Multi-attribute consumer choice and decision conflict: A process tracing study

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School of Business | Master's thesis
Degree programme
Information and Service Management (ISM)
Decision making has been studied throughout decades and even centuries, and along that journey, also the research methods to study it have been developing. A few of the current popular methods include eye-tracking and mouse movement tracking. However, both of these entail some limitations or impracticalities that make the method inflexible and/or expensive. Therefore, room for new methods exist. Especially tracing scrolling movements instead of mouse movements, as was tested in this research, could be an interesting direction for process tracing in order for the field to stay current in today’s age of mobile online shopping. In this thesis, a quantitative empirical study was done with an open-source platform oTree that was used to create a browser-based survey that utilizes the same idea behind it as eye- and mouse-tracking methods do. The survey used shoes as an example of a consumer good and asked the respondent to state their preferences towards each shoe and then make binary choices between them. Multi-Attribute Utility Theory was used as a foundation to the study as the research aims to measure the effect of the chosen attributes (style, price and category) and the level of decision conflict. However, the main goal of the study was to test how well the chosen research method performs in this context of consumer decision process tracing. That being said, the current research should be considered as a pilot for the used research method and its results as exploratory in nature. In the data analysis, the interest was especially on decision conflict and how that can be measured and visualized, for example, through response time and motor responses. The data collected from the survey was able to show that whenever the options differed more on the respondent’s subjective preference, the response time decreased, suggesting that there was less conflict in the decision process. Similarly, a Polygon area variable that measured the respondent’s scrolling movement between the options, decreased during decision tasks where the preference difference was bigger. It was also found that preference difference rating affected the proportion of responses that chose the shoe that was preferred more. The method was also found applicable for the current research setting and could definitely provide great possibilities for future research.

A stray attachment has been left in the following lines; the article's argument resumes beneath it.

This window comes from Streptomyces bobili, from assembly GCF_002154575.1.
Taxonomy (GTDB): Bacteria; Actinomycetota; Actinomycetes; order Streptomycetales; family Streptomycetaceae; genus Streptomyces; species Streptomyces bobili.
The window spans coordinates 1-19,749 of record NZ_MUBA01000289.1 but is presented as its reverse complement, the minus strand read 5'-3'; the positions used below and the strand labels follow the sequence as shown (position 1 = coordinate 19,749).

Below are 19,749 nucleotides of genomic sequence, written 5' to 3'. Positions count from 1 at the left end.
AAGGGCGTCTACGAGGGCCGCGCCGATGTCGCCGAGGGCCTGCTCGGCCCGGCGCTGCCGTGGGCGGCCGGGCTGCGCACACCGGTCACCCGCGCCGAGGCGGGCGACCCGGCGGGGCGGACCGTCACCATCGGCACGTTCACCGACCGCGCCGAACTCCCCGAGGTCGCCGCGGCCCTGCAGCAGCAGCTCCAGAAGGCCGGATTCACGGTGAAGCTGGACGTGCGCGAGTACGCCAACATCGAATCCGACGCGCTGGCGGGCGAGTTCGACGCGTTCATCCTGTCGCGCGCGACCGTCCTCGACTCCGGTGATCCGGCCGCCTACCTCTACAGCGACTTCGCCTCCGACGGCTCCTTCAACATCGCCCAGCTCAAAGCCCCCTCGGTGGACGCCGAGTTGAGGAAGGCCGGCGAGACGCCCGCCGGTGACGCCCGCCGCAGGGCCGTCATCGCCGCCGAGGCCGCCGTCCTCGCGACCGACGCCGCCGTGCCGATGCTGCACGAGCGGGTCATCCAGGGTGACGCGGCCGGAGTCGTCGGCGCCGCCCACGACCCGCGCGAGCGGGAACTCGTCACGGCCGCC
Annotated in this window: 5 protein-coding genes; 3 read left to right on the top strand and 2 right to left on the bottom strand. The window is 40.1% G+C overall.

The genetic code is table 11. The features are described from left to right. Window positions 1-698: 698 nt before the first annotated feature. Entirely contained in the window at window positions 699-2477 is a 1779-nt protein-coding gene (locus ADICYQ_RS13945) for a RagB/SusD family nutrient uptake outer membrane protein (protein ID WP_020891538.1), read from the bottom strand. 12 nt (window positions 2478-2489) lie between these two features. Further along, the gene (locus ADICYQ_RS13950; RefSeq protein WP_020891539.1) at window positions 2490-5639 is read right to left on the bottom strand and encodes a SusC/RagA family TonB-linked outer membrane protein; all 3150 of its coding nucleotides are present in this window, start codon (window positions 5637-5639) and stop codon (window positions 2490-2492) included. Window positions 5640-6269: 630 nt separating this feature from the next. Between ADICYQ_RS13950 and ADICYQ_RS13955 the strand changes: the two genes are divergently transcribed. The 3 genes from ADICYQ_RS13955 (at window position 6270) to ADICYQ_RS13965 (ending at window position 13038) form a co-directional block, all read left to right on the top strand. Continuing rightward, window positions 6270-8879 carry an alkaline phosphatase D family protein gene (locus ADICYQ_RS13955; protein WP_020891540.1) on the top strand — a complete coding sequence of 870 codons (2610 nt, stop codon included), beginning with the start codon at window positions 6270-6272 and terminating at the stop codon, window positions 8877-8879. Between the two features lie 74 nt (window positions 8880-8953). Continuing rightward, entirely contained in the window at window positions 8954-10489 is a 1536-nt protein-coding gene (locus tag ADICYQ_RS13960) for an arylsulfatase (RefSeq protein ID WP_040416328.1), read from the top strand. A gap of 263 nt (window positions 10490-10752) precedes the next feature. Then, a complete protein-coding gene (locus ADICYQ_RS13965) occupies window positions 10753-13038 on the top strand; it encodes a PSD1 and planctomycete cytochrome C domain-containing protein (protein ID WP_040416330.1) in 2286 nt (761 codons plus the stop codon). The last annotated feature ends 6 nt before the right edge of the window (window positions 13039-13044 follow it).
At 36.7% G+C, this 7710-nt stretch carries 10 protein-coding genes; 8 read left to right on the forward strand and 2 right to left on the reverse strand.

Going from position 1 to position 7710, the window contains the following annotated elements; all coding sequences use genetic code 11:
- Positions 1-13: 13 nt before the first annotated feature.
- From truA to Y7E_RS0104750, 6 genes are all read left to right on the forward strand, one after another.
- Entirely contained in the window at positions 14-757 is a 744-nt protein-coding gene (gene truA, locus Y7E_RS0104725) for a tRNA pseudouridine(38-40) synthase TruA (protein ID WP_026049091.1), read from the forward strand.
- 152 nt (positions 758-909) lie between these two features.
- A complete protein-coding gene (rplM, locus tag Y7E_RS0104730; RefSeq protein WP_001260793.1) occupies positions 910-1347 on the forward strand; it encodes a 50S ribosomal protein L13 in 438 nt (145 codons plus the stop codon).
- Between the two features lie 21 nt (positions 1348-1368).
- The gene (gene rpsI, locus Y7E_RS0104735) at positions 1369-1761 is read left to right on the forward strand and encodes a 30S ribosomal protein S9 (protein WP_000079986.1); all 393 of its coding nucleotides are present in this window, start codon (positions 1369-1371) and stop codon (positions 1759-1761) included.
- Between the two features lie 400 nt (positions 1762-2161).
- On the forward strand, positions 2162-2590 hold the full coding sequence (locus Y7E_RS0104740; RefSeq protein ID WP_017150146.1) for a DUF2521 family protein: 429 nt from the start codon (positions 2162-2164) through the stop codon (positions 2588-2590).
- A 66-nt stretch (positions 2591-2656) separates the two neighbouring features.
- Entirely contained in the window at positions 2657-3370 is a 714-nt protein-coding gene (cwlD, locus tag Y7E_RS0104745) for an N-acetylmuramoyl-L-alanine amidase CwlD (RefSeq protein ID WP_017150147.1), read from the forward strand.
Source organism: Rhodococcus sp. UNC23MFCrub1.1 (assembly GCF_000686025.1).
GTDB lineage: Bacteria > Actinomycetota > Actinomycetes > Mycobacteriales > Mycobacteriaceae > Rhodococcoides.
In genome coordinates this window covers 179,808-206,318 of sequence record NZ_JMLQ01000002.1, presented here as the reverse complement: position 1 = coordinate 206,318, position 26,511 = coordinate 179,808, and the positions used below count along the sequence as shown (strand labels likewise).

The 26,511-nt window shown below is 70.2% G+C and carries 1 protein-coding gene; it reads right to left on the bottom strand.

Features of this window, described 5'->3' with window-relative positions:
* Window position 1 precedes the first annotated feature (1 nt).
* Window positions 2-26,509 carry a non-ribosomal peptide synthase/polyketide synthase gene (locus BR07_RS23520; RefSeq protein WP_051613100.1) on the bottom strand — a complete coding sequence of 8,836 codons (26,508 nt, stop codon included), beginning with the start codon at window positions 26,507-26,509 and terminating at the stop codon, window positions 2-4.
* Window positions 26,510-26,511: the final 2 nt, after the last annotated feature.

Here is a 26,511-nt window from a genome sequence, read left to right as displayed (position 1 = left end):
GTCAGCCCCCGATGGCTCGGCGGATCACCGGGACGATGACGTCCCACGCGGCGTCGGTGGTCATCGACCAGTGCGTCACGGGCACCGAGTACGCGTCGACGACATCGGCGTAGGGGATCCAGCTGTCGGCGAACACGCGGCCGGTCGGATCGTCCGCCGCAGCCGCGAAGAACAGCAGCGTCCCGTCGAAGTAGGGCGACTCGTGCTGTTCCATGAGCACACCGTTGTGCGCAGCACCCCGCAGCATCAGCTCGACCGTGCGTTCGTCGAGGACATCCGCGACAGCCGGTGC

Thesis advisor
Leppänen, Ilkka
consumer decision making, decision process tracing, decision conflict, multi-attribute decision making